The Election is Changing How We’re Spending Money
A recent study by The Ascent says that 43% of Americans are preparing financially for the upcoming Presidential election.
26% are increasing their savings
Bankrate said that the average American household had $8,863 in savings in 2018. A recent poll from The Associated-Press NORC Center for Public Affairs Research finds that during the pandemic, 45% of Americans are setting aside more money than usual.
A survey from Savingforcollege.com reported that despite the COVID-19 pandemic, saving for college has not changed drastically and college savers are still on track. In the survey, 67% of respondents have not made any changes to their 529 plan contributions, and 15% have even increased the amount they are contributing.
15% are paying off their loans
In July, the Federal Reserve reported that the amount of consumer revolving credit, which is mostly credit cards, decreased another $24 billion in May.
However, only 10.9% of federal borrowers are repaying federal student loans right now, according to financial aid expert and publisher of SavingforCollege.com, Mark Kantrowitz. In March, due to the COVID-19 pandemic, President Trump signed the CARES Act, which allowed federal student loan borrowers a chance to stop making payments on qualified federal student loans. During this payment pause, no monthly student loan payment is due and loans are not accruing interest. The payment pause was automatic, so borrowers did not need to request it as they would with a typical deferment or forbearance.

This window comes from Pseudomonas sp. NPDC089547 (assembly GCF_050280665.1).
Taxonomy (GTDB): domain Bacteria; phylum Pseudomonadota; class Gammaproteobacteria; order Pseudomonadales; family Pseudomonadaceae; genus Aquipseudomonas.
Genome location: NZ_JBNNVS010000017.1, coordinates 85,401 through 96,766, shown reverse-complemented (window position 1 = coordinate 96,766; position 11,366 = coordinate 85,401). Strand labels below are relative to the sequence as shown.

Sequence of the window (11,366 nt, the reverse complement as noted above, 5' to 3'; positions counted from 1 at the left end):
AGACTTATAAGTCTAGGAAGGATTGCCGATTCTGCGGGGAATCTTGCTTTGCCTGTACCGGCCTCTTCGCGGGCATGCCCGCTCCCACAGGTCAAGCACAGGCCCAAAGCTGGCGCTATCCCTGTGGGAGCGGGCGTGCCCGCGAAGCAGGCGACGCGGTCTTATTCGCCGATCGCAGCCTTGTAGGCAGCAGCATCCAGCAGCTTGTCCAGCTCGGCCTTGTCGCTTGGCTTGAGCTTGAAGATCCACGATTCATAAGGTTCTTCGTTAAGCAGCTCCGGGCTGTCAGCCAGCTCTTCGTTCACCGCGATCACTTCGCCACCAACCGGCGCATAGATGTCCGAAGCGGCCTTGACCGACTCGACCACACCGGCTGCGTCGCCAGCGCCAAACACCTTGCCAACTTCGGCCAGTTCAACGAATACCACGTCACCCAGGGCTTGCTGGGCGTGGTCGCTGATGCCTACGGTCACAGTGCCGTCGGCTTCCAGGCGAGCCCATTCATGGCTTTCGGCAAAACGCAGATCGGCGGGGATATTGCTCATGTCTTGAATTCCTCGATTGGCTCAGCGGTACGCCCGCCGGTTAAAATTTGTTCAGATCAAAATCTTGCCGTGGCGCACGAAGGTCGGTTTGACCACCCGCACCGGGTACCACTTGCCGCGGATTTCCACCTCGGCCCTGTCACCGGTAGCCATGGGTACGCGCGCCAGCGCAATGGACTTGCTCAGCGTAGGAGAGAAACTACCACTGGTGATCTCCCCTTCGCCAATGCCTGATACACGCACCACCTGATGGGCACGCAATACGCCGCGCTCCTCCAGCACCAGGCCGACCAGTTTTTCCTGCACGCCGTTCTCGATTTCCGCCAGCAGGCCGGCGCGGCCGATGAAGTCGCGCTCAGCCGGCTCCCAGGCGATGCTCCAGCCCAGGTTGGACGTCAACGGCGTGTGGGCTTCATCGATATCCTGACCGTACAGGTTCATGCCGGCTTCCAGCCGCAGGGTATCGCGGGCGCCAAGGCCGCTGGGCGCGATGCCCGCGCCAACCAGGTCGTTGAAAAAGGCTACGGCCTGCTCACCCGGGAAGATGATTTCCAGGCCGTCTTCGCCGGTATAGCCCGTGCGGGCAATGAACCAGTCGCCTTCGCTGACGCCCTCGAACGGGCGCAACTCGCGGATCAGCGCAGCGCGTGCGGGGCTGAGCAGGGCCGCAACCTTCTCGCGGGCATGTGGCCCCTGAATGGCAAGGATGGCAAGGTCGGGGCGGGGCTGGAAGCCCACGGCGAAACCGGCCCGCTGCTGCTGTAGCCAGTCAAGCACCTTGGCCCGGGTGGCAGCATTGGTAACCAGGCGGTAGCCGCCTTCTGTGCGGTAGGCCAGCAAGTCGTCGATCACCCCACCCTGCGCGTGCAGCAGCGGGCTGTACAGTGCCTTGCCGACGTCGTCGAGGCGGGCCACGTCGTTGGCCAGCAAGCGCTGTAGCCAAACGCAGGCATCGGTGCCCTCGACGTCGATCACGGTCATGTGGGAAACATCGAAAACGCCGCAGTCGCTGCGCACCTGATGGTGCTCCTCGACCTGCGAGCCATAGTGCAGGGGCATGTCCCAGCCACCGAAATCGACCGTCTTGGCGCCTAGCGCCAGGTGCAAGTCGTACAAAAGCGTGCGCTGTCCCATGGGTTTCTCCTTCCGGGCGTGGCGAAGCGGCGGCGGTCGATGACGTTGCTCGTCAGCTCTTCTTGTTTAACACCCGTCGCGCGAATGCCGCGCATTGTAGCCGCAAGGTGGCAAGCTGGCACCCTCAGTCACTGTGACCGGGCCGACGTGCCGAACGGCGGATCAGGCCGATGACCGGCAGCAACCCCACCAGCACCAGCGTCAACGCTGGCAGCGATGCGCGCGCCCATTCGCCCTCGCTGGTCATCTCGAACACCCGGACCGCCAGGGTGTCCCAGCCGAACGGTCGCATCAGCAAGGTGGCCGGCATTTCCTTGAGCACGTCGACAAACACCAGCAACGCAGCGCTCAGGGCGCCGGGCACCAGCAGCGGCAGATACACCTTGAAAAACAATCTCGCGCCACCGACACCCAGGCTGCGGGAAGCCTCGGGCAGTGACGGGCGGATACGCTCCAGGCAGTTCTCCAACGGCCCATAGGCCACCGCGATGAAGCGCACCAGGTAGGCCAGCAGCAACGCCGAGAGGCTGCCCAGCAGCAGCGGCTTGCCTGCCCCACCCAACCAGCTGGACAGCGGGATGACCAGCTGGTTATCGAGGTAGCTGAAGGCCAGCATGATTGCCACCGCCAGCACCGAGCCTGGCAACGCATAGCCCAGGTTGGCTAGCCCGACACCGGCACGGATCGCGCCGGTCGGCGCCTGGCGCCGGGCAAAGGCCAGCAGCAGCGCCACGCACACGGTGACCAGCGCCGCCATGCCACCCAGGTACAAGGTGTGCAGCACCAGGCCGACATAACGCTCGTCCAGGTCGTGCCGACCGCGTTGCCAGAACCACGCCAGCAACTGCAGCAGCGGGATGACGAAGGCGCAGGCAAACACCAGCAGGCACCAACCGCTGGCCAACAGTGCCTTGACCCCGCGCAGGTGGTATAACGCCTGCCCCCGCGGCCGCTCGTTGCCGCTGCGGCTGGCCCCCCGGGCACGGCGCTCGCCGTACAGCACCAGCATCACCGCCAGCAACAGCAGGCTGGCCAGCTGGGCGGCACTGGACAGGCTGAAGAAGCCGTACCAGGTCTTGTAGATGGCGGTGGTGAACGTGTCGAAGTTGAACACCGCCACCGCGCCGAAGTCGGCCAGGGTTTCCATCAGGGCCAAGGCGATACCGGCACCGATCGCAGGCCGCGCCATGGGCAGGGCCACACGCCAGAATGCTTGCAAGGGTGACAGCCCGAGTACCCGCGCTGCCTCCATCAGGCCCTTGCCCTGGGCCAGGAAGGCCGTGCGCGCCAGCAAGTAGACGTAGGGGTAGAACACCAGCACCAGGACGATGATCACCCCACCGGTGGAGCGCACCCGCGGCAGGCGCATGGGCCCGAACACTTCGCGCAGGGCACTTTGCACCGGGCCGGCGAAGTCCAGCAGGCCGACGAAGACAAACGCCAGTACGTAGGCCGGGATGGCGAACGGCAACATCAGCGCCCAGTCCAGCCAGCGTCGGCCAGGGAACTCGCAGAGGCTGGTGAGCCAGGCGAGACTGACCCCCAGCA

Other survey results included:
- 25% are spending less
- 22% are adding to their emergency funds
- 10% are changing their investment strategies
- 6% are refinancing mortgages
- 4% are buying and selling a home
Steps to improve your financial health
Even if you still have a job, who knows what will happen in a month or two. So, start building an emergency fund with half a year’s salary. An emergency fund provides cash flow to cover unexpected expenses and can sustain you during a period of unemployment.
Cut spending to get the money to pay down your high-interest student loans and credit card debt. This will get you to your debt-free goal quicker.
Get a side gig to earn extra money. An added benefit of a part-time job in the evening and weekends is you’ll have less time to spend money.
Save more. Mark Kantrowitz, publisher of Savingforcollege.com, says “Save a fifth of your income for the last fifth of your life.” Most people save only 7% of their income for retirement, which is not enough. You should also save for college, even though student loans and parent loans are an option for paying for college. It is cheaper to save than to borrow.